New Clues to Treating Tough Cases of Depression
Brain scans find differences between healthy, severely depressed people
FRIDAY, Oct. 3, 2003 (HealthDayNews) -- Using brain imaging, an international team of scientists has found significant differences in brain activity between healthy people and those who suffer from treatment-resistant clinical depression.
The study, published in the Oct. 15 issue of Biological Psychiatry, offers new clues that may lead to improved treatment for people with severe depression who don't respond to conventional treatment.
"This is a significant step in unraveling the reasons why these people may not be responding to the antidepressant drugs currently available," researcher Tonmoy Sharma, director of the Clinical Neuroscience Research Center in Dartford, England, says in a news release.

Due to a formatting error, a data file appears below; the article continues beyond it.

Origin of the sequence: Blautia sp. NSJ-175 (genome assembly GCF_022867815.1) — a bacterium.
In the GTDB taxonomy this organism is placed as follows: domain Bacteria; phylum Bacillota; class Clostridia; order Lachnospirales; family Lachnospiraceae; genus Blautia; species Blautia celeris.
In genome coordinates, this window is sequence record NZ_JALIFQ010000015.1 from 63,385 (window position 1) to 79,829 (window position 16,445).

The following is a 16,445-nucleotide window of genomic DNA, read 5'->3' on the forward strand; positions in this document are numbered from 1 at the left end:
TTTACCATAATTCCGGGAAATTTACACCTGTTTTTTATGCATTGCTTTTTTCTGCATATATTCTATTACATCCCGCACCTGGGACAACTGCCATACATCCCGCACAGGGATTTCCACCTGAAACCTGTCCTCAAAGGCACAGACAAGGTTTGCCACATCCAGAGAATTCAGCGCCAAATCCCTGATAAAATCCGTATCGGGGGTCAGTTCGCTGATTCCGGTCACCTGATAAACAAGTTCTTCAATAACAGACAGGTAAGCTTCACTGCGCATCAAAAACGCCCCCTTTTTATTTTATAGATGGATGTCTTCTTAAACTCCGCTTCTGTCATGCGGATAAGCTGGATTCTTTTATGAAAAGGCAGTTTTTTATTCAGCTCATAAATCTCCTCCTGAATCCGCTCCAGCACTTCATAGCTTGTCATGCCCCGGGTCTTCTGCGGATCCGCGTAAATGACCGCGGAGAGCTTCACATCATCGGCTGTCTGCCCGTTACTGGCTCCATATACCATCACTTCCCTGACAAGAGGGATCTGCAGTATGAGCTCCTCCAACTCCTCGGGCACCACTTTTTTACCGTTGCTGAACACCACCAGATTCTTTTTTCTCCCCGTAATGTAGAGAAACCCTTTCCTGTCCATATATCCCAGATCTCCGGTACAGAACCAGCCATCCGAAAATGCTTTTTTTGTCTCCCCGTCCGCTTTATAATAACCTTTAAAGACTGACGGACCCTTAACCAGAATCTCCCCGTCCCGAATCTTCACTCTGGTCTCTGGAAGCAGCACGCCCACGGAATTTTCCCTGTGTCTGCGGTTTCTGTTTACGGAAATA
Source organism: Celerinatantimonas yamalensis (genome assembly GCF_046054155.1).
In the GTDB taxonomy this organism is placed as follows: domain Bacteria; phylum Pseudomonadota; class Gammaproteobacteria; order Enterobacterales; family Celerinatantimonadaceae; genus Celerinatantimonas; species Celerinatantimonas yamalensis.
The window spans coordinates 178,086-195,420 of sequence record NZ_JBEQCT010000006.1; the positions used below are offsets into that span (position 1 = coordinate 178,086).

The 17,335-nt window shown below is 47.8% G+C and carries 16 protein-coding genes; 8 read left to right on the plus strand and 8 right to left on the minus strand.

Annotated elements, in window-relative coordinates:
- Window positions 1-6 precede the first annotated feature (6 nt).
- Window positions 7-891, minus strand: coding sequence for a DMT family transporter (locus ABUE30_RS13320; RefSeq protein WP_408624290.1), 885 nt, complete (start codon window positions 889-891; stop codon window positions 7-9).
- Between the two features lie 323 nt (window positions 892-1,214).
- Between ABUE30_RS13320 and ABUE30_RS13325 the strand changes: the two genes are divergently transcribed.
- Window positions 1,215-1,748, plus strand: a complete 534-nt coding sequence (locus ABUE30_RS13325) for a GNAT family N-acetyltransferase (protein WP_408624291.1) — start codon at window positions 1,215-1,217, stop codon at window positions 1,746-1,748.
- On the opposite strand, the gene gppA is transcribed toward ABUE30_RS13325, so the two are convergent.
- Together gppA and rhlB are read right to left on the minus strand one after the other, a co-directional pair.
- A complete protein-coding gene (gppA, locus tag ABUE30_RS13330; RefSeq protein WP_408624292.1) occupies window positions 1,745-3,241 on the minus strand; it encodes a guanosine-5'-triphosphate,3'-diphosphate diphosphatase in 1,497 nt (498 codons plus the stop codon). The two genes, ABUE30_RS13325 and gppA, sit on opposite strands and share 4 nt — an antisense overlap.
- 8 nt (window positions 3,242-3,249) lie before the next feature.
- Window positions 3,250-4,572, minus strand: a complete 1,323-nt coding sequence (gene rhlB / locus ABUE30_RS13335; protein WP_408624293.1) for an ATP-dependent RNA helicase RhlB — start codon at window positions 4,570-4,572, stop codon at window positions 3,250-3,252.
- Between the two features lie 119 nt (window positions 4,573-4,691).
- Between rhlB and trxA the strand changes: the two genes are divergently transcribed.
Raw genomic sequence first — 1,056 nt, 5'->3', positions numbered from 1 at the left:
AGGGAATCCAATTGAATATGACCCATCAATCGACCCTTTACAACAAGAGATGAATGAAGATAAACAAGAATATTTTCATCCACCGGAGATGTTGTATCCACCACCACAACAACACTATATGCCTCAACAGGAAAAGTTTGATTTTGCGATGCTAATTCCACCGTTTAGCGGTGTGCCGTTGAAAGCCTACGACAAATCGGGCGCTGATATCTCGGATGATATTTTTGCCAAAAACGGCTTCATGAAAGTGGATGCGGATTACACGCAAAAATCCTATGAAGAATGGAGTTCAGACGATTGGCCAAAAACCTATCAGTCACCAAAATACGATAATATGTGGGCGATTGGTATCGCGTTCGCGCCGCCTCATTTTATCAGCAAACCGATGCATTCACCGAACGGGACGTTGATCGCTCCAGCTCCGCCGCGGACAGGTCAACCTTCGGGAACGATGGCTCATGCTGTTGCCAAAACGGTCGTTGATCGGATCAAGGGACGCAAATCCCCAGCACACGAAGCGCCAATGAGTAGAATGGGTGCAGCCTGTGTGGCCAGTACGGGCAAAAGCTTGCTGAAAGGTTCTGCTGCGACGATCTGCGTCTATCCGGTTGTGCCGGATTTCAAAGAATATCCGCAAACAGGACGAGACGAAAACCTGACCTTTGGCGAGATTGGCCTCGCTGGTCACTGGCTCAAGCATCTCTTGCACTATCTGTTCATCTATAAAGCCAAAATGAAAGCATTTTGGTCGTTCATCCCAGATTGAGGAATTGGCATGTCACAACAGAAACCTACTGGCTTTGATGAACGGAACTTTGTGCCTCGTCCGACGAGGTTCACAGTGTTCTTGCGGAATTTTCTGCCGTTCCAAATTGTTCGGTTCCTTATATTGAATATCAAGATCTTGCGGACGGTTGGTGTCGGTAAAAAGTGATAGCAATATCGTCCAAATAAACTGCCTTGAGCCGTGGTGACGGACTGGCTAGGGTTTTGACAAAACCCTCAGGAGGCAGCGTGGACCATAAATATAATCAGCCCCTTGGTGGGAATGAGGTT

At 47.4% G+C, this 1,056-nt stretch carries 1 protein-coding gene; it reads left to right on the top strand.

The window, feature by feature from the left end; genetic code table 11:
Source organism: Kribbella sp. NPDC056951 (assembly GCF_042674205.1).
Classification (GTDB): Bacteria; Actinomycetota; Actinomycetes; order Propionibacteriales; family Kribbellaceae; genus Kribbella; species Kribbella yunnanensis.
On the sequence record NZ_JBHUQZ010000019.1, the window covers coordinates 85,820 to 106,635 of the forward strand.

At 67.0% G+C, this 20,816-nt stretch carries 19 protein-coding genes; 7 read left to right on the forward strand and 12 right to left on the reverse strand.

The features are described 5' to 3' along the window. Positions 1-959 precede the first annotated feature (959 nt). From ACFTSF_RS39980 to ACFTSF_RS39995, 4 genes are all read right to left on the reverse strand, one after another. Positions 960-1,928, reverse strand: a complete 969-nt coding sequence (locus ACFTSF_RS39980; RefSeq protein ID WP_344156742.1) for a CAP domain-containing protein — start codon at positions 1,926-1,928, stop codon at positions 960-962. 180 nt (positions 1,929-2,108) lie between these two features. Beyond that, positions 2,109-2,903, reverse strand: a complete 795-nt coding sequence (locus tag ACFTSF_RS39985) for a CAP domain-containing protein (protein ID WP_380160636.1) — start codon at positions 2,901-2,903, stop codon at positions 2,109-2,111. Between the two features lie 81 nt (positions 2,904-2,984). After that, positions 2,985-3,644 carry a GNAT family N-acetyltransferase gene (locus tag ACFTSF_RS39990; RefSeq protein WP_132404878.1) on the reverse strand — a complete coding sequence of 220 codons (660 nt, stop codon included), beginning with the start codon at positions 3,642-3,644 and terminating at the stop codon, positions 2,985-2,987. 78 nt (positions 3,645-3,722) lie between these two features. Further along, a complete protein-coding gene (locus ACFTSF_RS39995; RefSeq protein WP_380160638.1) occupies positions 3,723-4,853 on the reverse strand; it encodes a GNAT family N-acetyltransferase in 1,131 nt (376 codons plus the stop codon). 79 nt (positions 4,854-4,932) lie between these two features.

He and his colleagues studied six women with treatment-resistant depression and six healthy women. All the women viewed a series of images that included a picture and caption. While the women viewed the images, their emotional reactions were observed using a brain imaging technique called functional magnetic imaging (fMRI).
This imaging technique tracks brain activity and can pinpoint areas of the brain used in specific tasks.
The researchers found the women with depression processed their emotional response to the images differently than the healthy women. Compared with the healthy women, some parts of the brain were less active in the women with depression, while other brain areas showed greater activity.
For example, an area of the brain called the subgenual cingulate, associated with sadness in healthy people, was activated by positive images in the women with depression.
Here's where you can learn more about depression.